I listened to a podcast about accessing one’s creativity by none other than Jody Moore. Y’all are thinking that by now Jody ought to be paying me for mentioning her so often. I promise I am not getting paid. I represent only me when I say that you must listen to her. Which you can do for free, just like I do.
But since you probably won’t, I am going to do a cover on one of the ideas she shared. I don’t even remember which author she was quoting, but it was about stealing ideas. Ah, there it is. Google has indexed my brain for me again: Stealing Like an Artist by Austin Kleon. The argument he makes* is that great ideas come around and around because no one was paying attention the first time. If an idea speaks to you (and I love the way Elizabeth Gilbert discusses our relationship with ideas as if they are an invisible life form), go ahead and use the idea again. Maybe you will help it reach a new audience, one who wasn’t ready before, or who maybe didn’t even exist when the idea first came around.
This is why beards and French braids came back. And high-waisted jeans with those awful midriff sweaters. Ugh. Though the jeans that were so low they hit just above the pubic bone? I’m fine with those never coming back. I saw way too many bum cracks in the early 2000s.
So. I want to insert a David Gray song somewhere. Anywhere. I loved listening to the album White Ladder with my roommate back in 2001, and it finally occurred to me to start listening to it again in the last year. Lucky for me, I can stream the album on Amazon prime. It has become my “I love you and am helping you without judging you” soundtrack for when I clean up other people’s messes.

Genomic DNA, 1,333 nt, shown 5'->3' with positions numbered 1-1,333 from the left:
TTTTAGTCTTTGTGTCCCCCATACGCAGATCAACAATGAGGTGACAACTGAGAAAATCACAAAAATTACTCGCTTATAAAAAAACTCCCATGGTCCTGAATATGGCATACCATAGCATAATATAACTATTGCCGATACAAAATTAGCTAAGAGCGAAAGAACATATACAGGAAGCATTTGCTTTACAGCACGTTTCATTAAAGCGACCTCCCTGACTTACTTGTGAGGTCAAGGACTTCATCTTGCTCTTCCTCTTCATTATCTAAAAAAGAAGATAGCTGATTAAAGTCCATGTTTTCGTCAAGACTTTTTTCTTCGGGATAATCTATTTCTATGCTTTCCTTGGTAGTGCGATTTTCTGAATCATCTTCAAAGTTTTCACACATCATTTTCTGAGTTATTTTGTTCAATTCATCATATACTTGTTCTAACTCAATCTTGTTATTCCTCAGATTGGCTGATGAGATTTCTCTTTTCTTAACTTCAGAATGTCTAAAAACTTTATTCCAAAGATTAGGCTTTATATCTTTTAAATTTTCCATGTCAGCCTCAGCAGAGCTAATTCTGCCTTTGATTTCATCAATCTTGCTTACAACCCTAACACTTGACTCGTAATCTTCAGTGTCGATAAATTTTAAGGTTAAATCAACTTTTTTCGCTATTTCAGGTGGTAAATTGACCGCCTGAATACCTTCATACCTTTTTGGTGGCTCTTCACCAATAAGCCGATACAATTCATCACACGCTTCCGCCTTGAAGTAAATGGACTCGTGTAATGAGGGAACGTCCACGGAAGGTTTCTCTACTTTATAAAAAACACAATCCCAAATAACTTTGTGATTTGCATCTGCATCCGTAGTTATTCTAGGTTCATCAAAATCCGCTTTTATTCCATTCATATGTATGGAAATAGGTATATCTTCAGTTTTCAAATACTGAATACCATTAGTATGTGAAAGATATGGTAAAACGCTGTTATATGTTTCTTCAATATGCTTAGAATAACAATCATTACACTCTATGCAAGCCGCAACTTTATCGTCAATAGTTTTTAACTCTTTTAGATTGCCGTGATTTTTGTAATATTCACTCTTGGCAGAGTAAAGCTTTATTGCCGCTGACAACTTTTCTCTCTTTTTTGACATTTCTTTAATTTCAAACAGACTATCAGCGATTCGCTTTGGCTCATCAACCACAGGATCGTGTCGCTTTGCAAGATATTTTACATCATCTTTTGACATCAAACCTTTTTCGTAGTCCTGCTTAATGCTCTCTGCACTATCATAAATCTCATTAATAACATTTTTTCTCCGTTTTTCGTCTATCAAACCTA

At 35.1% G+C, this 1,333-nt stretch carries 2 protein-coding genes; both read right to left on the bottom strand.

My former roommate, Jenny (she was one of at least 50 housemates I went through during my nine years of single life) introduced me to some of my now favorite artists. She enjoyed the melody and mood of the music while I analyzed the lyrics and pronounced the deeper meaning within them. Sometimes I ruined songs for her that way. Sorry, Jenny.
I went through a decent rebellious stage in music at age 12-13 wherein I listened to alternative rock. I had heard of Soft Cell. I knew well the DNA remix of “Tainted Love,” so I was pretty much an expert on the band.
Skip ahead 28 years and I just discovered that Say Hello, Wave Goodbye was first done by Soft Cell. Since I was too young to appreciate the sound of techno pop in the 1980s, my hello to the original is also my goodbye.
But, oh, you must listen to David Gray’s cover. This is not stealing. This is upcycling, re-purposing, lyrical salvation at its best.
Well, I have unwittingly done a bit of a cover with this blog.
So when I tell you that the Well-Rested Mother and Other Oxymoronic Ideas is a book that was published nine months before I christened this blog with its very original title, know that what I actually did was give life to an idea around the same time that that idea had been reaching out to other people like me. I gave it life in the most authentic way I knew how. I believe that like any “original” name you think you are bestowing upon your beloved child, my Well-Rested Mother will have to get her last initial added to her name or go by the diminutive of “Resty” in her little kindergarten class.
But no matter. We all listen to what speaks to us. I plan to read Brittney Smart’s book. Having a similar idea does not diminish one or the other. It just tells you the idea needs to reach more people than the idea could possibly reach with just one person. What a vivacious little life I helped realize. It bristles at the very thought of belonging to any one person.
*She discussed a third author, and I am not coming up with his name at the moment, so forgive any mis-attribution here.